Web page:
The City certified a final EIR in August 2010. Habitat and Watershed Caretakers (“Habitat”) filed a petition challenging City’s certification of the final EIR. The trial court denied Habitat’s petition.
Habitat argued, among other things, that the draft EIR misdescribed the project because it stated that the Agreement required City to provide water services to the North Campus when in fact the Agreement only required City to initiate an application to LAFCO to amend City’s SOI. Habitat asserted that City had no obligation to approve new water in any quantity to the North Campus and that the Agreement does not excuse City from its duty under the California Environmental Quality Act (“CEQA”) to assess whether it should provide water to the North Campus, and if it should, in what quantity and what conditions and mitigations should be imposed.
The project at issue is the amendment of the SOI and the provision of extraterritorial water and sewer services. The Agreement obligated City to provide water services to North Campus if LAFCO approved both City’s SOI application and the Regents’ application. The court noted that “the purpose of the final EIR was to provide the LAFCO decision makers with information about the environmental consequences of their decision regarding the project.”
The court found that the statement of the objectives of the project “in the draft EIR and the final EIR did not describe the underlying purpose of [the] project but only the nature of the project.” The project’s purpose was not to fulfill the requirements of the Agreement because the applications from both the City and the Regents had already been filed before City prepared the draft EIR. The Agreement did not require anyone to obtain approval from LAFCO because LAFCO was not a party to the Agreement. The amendment of the SOI “and the provision of water to North Campus described the project, but they did not describe its purpose.” The court concluded that the only inference that can be drawn from the draft EIR and the final EIR was that the project had two underlying purposes: (1) to provide the water needed to develop the North Campus, and (2) satisfy the requirements that would trigger the Regents’ obligation to honor the housing commitments it made in the Agreement.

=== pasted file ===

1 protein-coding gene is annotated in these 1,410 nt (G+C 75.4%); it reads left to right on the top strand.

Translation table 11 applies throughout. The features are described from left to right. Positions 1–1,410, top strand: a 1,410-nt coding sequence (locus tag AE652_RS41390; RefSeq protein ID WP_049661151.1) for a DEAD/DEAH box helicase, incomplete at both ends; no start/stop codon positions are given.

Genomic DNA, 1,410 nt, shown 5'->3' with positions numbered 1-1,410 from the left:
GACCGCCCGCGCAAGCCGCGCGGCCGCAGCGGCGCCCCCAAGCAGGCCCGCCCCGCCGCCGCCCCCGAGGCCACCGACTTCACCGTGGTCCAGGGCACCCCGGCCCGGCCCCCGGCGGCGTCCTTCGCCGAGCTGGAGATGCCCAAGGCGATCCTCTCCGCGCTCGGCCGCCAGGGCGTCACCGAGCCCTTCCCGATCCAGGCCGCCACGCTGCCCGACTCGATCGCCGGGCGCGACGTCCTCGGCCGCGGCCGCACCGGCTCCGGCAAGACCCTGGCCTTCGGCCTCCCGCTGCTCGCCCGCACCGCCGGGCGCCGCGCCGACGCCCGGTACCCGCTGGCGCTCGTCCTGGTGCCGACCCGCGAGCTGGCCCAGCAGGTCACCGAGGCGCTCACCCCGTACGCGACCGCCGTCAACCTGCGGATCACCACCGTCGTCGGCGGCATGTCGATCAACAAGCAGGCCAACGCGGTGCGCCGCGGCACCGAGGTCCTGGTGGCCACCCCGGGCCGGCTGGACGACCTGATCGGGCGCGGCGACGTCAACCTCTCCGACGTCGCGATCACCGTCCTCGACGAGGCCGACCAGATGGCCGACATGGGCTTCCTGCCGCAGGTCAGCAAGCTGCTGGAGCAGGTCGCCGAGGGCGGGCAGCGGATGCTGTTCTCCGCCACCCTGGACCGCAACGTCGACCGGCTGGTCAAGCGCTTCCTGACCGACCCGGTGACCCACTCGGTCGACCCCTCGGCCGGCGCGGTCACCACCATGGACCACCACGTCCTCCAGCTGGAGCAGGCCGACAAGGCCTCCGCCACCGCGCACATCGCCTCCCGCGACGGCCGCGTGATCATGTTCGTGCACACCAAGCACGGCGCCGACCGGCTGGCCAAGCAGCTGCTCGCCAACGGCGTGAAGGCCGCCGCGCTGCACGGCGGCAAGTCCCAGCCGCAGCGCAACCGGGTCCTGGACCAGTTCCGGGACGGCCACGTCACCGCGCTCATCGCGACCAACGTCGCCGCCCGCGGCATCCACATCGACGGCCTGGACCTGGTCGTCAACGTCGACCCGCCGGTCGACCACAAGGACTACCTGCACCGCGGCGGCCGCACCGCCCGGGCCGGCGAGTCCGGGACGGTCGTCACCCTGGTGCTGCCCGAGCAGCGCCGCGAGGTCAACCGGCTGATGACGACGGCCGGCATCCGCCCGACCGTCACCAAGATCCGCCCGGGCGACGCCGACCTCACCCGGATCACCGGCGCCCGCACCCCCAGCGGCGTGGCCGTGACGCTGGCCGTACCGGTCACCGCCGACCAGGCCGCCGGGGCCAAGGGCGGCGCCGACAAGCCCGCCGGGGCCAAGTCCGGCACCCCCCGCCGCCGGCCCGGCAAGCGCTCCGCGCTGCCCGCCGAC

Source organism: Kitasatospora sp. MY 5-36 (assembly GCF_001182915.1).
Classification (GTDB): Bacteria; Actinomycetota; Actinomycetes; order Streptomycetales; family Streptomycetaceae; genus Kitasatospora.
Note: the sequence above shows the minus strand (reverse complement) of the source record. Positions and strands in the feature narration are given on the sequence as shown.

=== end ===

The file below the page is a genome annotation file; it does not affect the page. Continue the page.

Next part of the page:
The court concluded the draft EIR and final EIR misstated the project’s objectives. The court further concluded the misstatements skewed the consideration of alternatives and mitigation measures. Because “the draft EIR and the final EIR failed to discuss any feasible alternative, such as a limited-water alternative, that could avoid or lessen the significant environmental impact of the project on the City’s water supply,” the discussions of alternatives did not comply with CEQA.
The court of appeal directed the trial court to vacate its decision and grant Habitat’s petition in part. The trial court must direct City to vacate its certification of the final EIR and approval of the project and to correct the defects in the project description and the discussion of alternatives.